a surname derived from the Scottish word gleg, quick of
apprehension, sharp-sighted, read at the uptake. Those of this name have
for a crest a falcon holding a partridge. In the 17th
century, Mr. James Glegg, a native of Dundee, and one of the professors
of St. Andrews university, but who resigned his chair for the rectorship
of the grammar school of his native town, was the author of some elegant
Latin poems, preserved in the Poetae Scotigenae.
The Right Rev.
George Gleig, LL.D., bishop of Brechin, and primus of the Scots
Episcopal church, who died at Stirling, March 9, 1840, in his 87th
year, was for more than 60 years distinguished as a scholar and critic.
Ordained a priest in 1773, he was in 1808 elected by the clergy of
Brechin co-adjutor to their aged bishop, Dr. Strachan, and consecrated
at Aberdeen in October of the same year. On the death of Bishop Strachan,
in 1810, he was preferred to the sole charge of the diocese, and, on the
death of Dr. John Skinner, in July 1816, chosen to succeed him as
primus. He was the author of ‘Papers on Morals and Metaphysics;’
‘Account of the Life and Opinions of Archibald, Earl of Kellie,’ Edin,
1797, 4to; ‘Account of the Life and Writings of William Robertson, D.D.,’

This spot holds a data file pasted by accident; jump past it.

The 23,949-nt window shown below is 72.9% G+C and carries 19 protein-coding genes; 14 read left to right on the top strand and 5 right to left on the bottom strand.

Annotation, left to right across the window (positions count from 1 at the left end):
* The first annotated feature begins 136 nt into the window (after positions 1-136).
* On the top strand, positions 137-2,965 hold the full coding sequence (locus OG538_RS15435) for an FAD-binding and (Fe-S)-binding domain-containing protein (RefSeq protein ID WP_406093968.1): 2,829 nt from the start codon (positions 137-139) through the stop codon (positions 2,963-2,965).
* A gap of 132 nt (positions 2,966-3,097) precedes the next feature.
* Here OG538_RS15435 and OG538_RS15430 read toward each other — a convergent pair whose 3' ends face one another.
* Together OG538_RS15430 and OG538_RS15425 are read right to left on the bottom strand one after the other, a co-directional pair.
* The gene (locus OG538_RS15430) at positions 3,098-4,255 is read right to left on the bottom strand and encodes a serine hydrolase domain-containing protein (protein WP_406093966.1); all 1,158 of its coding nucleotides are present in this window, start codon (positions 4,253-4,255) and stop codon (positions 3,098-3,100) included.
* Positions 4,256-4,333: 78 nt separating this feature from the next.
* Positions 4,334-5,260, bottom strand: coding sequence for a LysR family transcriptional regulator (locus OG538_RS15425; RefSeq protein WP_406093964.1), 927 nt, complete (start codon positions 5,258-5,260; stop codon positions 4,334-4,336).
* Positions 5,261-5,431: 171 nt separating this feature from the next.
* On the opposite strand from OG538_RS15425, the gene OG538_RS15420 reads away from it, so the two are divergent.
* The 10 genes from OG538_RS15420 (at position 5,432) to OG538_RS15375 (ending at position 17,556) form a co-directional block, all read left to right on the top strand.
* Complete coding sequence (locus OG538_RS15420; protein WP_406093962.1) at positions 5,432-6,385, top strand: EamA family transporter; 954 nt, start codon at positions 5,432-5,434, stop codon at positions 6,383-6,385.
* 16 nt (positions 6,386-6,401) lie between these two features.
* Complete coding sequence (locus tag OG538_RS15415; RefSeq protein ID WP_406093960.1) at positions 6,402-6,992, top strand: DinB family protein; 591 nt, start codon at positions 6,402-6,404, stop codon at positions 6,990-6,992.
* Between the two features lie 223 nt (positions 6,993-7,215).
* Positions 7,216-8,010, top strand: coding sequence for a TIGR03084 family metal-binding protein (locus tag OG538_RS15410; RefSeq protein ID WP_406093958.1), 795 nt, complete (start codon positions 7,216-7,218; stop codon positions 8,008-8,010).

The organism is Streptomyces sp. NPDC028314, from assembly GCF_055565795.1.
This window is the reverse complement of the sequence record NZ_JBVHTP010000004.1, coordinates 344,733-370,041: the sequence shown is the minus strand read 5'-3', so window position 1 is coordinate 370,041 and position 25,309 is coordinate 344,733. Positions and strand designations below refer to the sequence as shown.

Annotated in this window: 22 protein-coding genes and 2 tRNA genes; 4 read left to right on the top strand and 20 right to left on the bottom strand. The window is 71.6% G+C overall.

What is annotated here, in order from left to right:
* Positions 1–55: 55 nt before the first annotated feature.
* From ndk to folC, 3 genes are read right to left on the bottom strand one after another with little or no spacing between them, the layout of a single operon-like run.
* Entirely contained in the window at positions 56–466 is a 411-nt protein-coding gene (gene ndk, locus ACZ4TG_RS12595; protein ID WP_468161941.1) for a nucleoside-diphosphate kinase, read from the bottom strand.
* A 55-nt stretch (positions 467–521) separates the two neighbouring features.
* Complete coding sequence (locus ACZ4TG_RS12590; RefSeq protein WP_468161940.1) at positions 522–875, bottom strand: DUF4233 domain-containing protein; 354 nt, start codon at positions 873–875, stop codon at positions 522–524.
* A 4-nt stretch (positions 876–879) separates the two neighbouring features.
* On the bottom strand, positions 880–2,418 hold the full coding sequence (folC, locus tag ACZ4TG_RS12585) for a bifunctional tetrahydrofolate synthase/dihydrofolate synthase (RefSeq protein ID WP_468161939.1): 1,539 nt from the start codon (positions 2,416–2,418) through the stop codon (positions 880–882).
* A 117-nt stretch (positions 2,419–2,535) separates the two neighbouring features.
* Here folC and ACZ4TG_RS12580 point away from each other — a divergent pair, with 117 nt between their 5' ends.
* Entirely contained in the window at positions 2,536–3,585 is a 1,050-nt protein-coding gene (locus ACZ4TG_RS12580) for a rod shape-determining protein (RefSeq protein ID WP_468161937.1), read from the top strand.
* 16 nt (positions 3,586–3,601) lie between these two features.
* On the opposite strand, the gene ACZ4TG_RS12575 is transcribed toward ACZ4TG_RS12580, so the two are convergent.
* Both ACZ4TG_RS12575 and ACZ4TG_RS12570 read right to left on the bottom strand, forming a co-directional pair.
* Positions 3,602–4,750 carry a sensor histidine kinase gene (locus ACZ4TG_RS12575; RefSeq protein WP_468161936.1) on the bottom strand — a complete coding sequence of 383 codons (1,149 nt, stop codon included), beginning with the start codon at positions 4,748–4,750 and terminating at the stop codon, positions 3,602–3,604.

8vo; ‘A Supplement to the third edition of the Encyclopaedia
Britannica,’ Edin. 1801, 2 vols. 4to; ‘Occasional Sermons,’ Edin. 1803,
8vo; ‘A Charge delivered at Stonehaven to the Episcopal Clergy of
Brechin,’ 1809, 4to; ‘Buonaparte and Benhadad delineated; in two
Sermons,’ Lond. 1814, 8vo; ‘Directions for the Study of Theology, in a
Series of Letters from a Bishop to his Son, on his admission into holy
orders,’ London, 1827, 8vo, and other publications.
His son, the
Rev. George Robert Gleig, M.A., born in 1796, was educated at Oxford. In
his youth he left the university to join, as a volunteer, a regiment
then marching through Oxford, on its way to Lisbon, and soon obtained a
commission in the 85th regiment of light infantry. He served
in the peninsular war, and in 1825 published his military reminiscences
in an interesting narrative styled ‘The Subaltern.’ In the American war
of 1812-13, he was wounded at the capture of the city of Washington.
Subsequently, he retired from the army on half-pay, married, and took
orders, and in 1822 was presented by the archbishop of Canterbury to the
living of Ivy church, Kent. In 1844, he was made chaplain of Chelsea
Hospital, and in 1846 became chaplain-general to the forces. Having
devised a scheme for the education of soldiers, he was appointed
Inspector General of Military Schools. In 1848 he was appointed a
Prebendary of St. Paul’s Cathedral. Author of ‘Campaigns of Washington
and New Orleans,’ 1821, 8vo; ‘The Chelsea Pensioners,’ 1829; ‘The
Country Curate,’ 1830; ‘Germany Visited;’ ‘Military History of Great
Britain;’ ‘Two volumes of Sermons;’ ‘Soldier’s Help to Divine Truth,’
London, 1835, 12mo; ‘Chronicles of Waltham;’ ‘Family History of
England,’ 1836, 2 vols. 16mo; ‘The Hussar,’ 1837; ‘Traditions of Chelsea
Hospital,’ 1837; ‘Memoirs of Warren Hastings,’ 1841, 2 vols.; ‘Chelsea
Veterans;’ ‘Stories of Battle of Waterloo,’ 1842; ‘The Light Dragoons,’
1843, and a variety of other works.